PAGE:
Searching for that “right place” will not be comfortable nor will it necessarily be pleasing to our flesh by neatly fitting in with our other chosen priorities – unless, of course, we finally find that state of spiritual perfection by and through which we serve one another not with a sense of duty or obligation but out of a genuine sense of what it means to love and to be loved. And I say all this because the “right place” to be is at the Cross – not being grateful that Jesus is bleeding to death after having been beaten to within an inch of His life, but being actively and consciously aware of the indescribable Love that exists in that incredible moment in human history.

It seems to me that if we can find ourselves at that “Right Place” at the foot of the Cross, that place where the King’s “royal subjects” must necessarily gather, we can hear the declaration and prayer from Jesus Himself asking the Father to forgive us in spite of, or perhaps because of, what we have done and what we have become. There is an element of guilt associated with the Crucifixion of the Christ, of course, but we must resist the temptation to wallow in that guilt and shame, understanding that what is most evident in that moment and at that place is not guilt but Grace. Were it to be understood as only guilt, we might reasonably believe time would have stood still at that moment and judgment rendered for that unspeakable act of humanity.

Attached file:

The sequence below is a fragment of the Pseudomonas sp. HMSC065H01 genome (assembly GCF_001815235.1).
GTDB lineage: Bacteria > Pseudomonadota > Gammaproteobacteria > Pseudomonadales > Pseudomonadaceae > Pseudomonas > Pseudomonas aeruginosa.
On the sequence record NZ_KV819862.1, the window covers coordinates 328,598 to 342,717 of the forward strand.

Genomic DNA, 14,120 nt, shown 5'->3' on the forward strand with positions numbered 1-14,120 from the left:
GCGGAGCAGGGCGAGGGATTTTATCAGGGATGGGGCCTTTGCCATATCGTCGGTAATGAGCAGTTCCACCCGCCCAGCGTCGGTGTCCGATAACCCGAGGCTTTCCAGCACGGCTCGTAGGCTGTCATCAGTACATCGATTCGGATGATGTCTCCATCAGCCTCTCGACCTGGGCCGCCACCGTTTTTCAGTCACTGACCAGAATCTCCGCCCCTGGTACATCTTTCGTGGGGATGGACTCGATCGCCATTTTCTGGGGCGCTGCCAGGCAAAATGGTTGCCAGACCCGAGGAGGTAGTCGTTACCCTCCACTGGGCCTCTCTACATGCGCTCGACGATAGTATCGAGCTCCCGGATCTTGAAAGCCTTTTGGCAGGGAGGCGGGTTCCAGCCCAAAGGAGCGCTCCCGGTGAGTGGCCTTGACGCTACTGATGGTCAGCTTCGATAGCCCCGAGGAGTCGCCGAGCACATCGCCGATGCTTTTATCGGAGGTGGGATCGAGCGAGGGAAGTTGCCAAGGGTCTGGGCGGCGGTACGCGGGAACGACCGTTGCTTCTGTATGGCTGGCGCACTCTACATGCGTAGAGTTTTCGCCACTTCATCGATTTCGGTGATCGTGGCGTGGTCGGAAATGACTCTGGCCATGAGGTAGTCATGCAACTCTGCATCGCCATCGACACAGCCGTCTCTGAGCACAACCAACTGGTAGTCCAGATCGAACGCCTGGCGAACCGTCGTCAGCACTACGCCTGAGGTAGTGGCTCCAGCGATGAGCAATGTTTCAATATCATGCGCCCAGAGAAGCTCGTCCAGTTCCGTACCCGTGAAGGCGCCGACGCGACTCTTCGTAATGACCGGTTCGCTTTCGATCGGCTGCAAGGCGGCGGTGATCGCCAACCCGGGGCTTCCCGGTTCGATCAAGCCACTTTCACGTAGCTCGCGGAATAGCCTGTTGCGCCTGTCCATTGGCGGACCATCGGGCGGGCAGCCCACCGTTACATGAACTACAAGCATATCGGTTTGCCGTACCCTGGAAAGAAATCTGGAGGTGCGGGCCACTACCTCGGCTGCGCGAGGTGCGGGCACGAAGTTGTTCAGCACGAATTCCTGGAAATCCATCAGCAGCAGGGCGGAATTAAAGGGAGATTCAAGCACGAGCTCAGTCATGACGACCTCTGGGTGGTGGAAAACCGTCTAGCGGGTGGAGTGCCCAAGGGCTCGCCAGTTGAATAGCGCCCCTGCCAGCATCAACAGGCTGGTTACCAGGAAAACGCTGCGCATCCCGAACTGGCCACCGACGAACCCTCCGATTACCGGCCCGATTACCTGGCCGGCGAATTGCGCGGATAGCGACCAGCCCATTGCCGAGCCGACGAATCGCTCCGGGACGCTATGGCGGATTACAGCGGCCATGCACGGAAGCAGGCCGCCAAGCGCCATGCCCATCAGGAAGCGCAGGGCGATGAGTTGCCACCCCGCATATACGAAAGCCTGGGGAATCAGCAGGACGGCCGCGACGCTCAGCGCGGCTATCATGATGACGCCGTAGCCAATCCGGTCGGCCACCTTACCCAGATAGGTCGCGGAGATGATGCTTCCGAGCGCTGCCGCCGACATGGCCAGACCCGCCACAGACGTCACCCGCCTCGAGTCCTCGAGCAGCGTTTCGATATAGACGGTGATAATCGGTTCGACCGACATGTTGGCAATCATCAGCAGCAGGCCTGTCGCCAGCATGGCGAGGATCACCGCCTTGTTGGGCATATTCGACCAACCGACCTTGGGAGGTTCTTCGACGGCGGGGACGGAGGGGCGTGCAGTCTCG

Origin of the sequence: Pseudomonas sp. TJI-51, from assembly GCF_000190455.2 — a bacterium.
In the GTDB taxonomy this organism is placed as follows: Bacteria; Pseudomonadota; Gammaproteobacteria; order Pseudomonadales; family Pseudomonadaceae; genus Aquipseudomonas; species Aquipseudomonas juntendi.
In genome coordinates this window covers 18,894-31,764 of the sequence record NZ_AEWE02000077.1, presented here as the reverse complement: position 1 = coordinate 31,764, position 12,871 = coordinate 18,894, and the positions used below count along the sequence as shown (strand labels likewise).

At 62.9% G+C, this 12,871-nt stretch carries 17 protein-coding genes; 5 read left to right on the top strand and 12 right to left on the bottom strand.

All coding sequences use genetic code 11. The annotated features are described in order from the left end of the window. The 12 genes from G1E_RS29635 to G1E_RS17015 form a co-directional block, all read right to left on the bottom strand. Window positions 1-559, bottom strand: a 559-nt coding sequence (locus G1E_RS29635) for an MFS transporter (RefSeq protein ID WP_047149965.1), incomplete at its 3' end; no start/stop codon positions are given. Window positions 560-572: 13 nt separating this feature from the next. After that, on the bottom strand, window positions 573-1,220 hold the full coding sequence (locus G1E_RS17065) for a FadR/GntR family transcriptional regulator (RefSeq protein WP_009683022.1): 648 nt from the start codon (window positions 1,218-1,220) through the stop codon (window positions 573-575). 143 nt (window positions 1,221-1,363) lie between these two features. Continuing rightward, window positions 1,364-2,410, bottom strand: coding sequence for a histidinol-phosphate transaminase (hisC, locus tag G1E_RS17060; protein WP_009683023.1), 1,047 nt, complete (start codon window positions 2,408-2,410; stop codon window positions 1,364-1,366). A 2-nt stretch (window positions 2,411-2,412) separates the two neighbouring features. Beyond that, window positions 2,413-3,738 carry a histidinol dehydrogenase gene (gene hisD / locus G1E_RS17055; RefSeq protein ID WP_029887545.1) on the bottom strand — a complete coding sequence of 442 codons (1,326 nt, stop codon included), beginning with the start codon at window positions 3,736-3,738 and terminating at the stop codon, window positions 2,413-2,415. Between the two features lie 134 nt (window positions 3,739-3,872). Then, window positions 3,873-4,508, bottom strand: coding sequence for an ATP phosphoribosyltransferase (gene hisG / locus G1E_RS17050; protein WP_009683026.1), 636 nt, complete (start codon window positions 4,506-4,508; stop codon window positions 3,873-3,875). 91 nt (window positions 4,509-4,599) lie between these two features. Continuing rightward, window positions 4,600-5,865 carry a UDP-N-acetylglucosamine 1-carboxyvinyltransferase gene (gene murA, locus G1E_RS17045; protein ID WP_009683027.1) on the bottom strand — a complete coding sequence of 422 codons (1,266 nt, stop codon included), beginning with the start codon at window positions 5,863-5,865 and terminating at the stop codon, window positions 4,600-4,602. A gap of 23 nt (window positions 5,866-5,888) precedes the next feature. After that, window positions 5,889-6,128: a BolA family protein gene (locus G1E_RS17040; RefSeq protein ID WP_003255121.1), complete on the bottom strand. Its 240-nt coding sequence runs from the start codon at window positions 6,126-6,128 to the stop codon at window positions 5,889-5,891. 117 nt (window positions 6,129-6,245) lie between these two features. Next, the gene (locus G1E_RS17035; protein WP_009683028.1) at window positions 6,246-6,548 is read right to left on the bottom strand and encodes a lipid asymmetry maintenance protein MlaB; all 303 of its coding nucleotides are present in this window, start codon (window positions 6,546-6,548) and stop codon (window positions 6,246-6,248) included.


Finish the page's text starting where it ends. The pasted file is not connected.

That place, that state of being, that “kingdom” is yours and mine for the taking, but we must be willing not only to go there but also to offer not what we have taken but what we are willing to give as freely and as liberally as it was given.